Threat Database Potentially Unwanted Programs Cityscapes Browser Extension

Cityscapes Browser Extension

Cityscapes is a browser extension that initially appears to offer an appealing feature: the display of browser wallpapers featuring cityscapes and urban skylines. This extension gained the attention of researchers during their investigation into deceptive websites and potentially harmful software within the digital landscape.

Upon conducting a thorough examination of Cityscapes, these researchers uncovered a series of concerning actions associated with this seemingly innocuous extension. It became evident that Cityscapes' functionality goes beyond its initial promise and engages in activities that raise significant red flags.

Specifically, the researchers discovered that Cityscapes possessed the capability to make unauthorized alterations to a user's browser settings. These alterations encompassed changes to critical components, such as the browser's homepage, the default search engine and new tab pages. In essence, Cityscapes took control away from the user by hijacking these vital browser settings.

The Cityscapes Browser Hijacker Takes Over Important Browser Settings

Upon installation, Cityscapes takes control of crucial browser settings, including the homepage, default search engine, and new tab pages. It forcefully designates as the new destination. Consequently, when users open new browser tabs or windows or type search queries into the URL bar, they are automatically redirected to the website. This redirection is a clear intrusion into the user's intended browsing activities and is indicative of Cityscapes' classification as a browser hijacker.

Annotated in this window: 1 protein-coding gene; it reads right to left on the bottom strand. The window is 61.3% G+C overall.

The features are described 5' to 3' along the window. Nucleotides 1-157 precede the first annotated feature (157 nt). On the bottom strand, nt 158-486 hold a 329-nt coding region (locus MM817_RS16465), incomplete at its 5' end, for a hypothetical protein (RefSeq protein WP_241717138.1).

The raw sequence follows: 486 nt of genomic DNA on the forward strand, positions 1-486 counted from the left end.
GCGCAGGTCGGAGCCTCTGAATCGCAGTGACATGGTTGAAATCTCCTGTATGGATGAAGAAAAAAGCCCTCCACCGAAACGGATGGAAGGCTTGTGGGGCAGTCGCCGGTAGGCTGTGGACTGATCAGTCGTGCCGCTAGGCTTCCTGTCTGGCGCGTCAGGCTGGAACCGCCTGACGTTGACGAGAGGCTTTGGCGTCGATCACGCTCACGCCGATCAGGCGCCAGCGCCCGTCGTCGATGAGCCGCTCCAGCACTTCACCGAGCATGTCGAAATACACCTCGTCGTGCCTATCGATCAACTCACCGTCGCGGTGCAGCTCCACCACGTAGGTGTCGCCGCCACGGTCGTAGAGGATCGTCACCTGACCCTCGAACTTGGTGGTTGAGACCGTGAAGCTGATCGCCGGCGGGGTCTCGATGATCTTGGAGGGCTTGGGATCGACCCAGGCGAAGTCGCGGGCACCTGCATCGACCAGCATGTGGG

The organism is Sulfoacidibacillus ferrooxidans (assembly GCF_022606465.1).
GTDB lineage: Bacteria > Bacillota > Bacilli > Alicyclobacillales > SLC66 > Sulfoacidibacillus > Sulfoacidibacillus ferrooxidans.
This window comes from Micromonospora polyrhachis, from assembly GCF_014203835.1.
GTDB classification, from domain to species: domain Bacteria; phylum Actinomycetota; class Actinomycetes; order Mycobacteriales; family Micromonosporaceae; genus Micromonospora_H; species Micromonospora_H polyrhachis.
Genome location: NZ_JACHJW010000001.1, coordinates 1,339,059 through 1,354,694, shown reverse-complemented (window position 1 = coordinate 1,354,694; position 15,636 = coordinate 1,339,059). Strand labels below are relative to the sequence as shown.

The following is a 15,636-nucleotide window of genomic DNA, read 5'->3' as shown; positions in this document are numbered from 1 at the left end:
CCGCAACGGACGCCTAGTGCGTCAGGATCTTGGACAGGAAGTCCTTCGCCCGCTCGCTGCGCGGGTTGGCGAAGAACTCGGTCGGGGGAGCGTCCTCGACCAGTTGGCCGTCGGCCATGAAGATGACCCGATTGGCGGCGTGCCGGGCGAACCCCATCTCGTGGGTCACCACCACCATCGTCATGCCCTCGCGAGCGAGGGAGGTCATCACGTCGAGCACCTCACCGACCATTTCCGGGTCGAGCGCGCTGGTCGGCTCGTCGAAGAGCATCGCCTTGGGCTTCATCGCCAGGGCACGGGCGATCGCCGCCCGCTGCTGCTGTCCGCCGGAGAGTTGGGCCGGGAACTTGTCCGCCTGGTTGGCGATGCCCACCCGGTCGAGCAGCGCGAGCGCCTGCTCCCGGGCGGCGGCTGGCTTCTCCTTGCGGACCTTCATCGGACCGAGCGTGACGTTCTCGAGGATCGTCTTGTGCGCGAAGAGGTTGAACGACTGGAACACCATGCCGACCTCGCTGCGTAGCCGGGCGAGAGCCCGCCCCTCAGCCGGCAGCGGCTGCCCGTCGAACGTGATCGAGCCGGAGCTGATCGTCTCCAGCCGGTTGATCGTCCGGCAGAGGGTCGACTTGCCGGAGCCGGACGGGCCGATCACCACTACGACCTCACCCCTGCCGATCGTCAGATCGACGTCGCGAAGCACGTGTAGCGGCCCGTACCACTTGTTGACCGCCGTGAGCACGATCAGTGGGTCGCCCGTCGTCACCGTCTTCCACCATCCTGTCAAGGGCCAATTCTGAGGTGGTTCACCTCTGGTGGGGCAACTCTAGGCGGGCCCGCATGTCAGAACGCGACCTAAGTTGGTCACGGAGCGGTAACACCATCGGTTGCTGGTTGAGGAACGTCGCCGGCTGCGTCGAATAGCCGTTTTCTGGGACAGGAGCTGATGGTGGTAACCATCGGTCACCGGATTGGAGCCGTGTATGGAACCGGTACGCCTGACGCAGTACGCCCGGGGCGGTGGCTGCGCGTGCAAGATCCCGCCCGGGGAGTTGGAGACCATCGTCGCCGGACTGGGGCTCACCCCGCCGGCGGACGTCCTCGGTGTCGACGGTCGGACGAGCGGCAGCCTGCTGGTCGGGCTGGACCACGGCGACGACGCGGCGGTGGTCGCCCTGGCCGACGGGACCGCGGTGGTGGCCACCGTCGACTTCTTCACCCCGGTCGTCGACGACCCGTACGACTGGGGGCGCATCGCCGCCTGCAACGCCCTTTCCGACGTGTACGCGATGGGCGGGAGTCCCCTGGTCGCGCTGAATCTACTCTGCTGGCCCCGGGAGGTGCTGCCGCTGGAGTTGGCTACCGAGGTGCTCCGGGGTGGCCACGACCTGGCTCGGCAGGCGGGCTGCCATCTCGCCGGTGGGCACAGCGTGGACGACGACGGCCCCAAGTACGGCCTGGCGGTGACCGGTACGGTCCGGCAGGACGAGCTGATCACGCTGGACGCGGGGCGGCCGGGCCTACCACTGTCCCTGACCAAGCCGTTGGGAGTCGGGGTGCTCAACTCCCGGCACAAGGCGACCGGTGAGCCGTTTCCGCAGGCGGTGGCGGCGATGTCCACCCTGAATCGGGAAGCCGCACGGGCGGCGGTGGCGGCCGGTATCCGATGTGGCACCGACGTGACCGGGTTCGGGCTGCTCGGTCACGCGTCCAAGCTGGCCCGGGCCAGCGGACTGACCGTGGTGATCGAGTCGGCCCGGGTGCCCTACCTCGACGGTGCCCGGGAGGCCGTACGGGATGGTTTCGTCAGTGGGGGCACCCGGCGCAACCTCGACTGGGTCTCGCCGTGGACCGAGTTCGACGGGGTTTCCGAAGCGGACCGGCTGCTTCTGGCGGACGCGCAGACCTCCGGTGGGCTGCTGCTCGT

Notably, browser hijackers like Cityscapes often employ persistence-ensuring techniques to make their removal a challenging task for users. These techniques may involve blocking access to settings related to removal or reversing any changes that users attempt to make, further complicating the process of reclaiming control over the browser.